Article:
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Female trouble
Marziyeh Meshkini’s auspicious debut


With the anti-Iranian-cinema backlash all but official (never mind that Abbas Kiarostami made five or six of the best movies of the last two decades, and forget about Mohsen Makhmalbaf and Dariush Mehrjui and the several promising directors who are just getting started — we’ve had it with neo-realist films about children and all this oblique anti-censor stuff, and besides, it’s time to move on to the next world-film hot spot), The Day I Became a Woman could be one of the last Iranian films for some time to enjoy a regular release in the US.

Marziyeh Meshkini’s debut feature is good enough to make us miss already what we’ll soon be deprived of: that mixture of subtlety, experimentation, and conviction which can come only from a country with a thriving film culture, where people’s battles are fought on celluloid. Based on a scenario by Meshkini’s husband, Makhmalbaf, The Day I Became a Woman depicts the situation of women in Iran in three tales that correspond to three ages of a woman’s life. In the first, Hava wakes up on the morning of her ninth birthday. A friend of hers wants her to go outside and play with him, but her grandmother chases him away: Hava is a woman now and must hide herself. Then her grandmother and mother relent and decide that since Hava was born at noon (though her mother says 1 p.m.), she can go out and play until noon. How will she know when that is? When the stick she’s given no longer casts a shadow when upright.

In the second part, Ahoo leaves her husband to take part in a women’s bicycle race. Her husband follows her on horseback and tries to talk her into going back with him. She keeps pedaling. Her husband gives up and goes back, only to return with another man on horseback, a priest, who proceeds to divorce them. Ahoo continues with the race as they fall back. Next, a group of white-bearded men from her tribe catch up with her and urge her to go back to their village. Will she be able to resist the increasing pressure?

In the third part, an old woman, Hoora, has herself wheeled in a cart to the shopping mall at Kish International Airport. She wants to buy herself all the things she’s always wanted. Soon she has a fleet of carts following her loaded with boxes and piloted by a group of boys she has hired as porters. They unpack and arrange her new furniture and appliances for her on the beach, creating the absurdist effect of a modern house turned inside-out. This episode links up with the first two: two women from the bicycle race show up and comment on the events from the previous story; and at the end, little Hava watches from the shore as Hoora is rafted out to sea with all her purchases.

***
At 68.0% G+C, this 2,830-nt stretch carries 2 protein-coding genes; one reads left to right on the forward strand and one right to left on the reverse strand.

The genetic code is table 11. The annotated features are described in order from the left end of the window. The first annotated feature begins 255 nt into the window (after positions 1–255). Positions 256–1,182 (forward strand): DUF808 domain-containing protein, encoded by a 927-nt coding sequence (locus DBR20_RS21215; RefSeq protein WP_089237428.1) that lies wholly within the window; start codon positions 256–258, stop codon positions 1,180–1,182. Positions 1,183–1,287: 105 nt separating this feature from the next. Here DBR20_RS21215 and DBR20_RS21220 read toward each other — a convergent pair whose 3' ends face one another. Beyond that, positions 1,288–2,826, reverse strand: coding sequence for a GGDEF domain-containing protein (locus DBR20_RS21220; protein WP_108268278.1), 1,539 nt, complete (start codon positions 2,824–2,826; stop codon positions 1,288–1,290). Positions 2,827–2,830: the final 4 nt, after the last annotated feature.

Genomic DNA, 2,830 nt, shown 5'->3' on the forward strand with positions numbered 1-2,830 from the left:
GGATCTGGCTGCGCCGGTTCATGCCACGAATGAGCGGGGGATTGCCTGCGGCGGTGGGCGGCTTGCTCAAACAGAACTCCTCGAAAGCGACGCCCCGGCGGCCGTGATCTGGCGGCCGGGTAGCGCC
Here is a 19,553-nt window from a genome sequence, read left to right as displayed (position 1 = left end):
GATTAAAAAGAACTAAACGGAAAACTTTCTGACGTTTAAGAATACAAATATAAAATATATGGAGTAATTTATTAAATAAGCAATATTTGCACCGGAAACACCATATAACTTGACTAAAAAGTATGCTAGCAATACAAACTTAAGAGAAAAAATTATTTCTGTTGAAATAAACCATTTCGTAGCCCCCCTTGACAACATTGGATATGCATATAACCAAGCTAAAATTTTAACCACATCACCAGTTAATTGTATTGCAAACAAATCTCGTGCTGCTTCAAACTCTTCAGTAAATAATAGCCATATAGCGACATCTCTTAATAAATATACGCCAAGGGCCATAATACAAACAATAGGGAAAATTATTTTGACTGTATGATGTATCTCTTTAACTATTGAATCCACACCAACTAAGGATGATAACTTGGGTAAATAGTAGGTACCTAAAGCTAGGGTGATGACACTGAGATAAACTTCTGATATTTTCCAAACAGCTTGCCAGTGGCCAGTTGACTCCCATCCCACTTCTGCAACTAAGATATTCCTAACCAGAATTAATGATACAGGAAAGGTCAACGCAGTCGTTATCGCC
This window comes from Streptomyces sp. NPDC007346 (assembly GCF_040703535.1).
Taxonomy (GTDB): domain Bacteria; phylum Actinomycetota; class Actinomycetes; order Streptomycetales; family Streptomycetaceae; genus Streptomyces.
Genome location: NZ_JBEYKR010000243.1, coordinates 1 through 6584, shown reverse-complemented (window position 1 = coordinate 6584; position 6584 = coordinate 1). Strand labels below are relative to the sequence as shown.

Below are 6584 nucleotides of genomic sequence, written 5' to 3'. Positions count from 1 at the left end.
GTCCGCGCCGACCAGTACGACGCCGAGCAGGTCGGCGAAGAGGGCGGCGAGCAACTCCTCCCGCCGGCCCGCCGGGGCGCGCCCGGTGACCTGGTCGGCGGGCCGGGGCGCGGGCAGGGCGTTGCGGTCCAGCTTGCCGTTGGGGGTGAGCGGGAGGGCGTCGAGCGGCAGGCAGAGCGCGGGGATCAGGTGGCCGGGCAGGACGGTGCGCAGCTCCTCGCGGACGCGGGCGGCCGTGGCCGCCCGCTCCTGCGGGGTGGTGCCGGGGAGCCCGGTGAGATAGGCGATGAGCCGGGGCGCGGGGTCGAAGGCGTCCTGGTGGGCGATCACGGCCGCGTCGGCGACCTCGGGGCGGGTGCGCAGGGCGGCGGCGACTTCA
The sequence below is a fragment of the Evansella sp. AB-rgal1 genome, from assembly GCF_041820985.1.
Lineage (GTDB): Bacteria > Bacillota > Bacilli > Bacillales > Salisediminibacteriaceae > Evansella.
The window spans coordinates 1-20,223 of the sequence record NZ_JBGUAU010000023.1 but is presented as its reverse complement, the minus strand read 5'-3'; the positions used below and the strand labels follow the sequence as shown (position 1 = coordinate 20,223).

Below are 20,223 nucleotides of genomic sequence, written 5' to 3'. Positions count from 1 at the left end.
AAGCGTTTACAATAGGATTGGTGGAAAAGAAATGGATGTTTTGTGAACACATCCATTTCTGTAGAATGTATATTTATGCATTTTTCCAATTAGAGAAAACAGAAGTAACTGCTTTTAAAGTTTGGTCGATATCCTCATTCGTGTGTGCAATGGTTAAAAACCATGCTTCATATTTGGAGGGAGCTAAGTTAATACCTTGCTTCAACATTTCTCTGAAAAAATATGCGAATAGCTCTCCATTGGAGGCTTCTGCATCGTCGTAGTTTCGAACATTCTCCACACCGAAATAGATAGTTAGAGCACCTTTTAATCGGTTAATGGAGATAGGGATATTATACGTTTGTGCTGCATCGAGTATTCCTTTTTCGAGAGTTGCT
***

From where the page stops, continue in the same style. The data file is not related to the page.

If the third part disappoints, despite its startling and beautiful imagery, that’s because this tying together of the stories is too well-matched to the theme of end-of-life accumulation. Yet Meshkini does resist closure. The plenitude Hoora wants is a lie, and her story ends with a sense of loss. It’s up to the younger woman and the little girl to realize the possibilities for living that, for the old woman, can take only the betrayed form of merchandise.

This third episode risks leaving an impression of the whole film as schematic and contrived, which it isn’t. The first episode is a touching essay in the kind of dry yet intimate naturalism that, for many viewers, has come to define Iranian cinema. And the second is the highlight of the film. Meshkini develops the allegorical scenario wholly in visual terms — the constant rush of camera movement; the contrast between the black-garbed women on bicycle and their male harassers on horseback — and through sound effects. Early in the episode, when the husband gives up trying to persuade his wife to join him, the horses’ hooves vanish from the soundtrack and the whirring of bicycle wheels, the mechanical sound of the pedals, and the women’s breathing take over. As the race progresses, the landscape becomes less barren, plants appear, and then the shore comes into view.

All this is superb, and the shift in point of view at the end of the episode — as the camera abandons the heroine to follow another woman — is a masterly touch. The film’s range of styles and narrative modes (from the naturalism of the first episode to the surrealism of the third) suggests a debut director’s portfolio piece. But it’s a largely successful one, emotionally involving and visually fluid — especially in the second episode. Let’s hope that Meshkini’s next film will prove to our commissars of culture that Iranian cinema isn’t just a fad whose time has passed.

Issue Date: April 5-12, 2001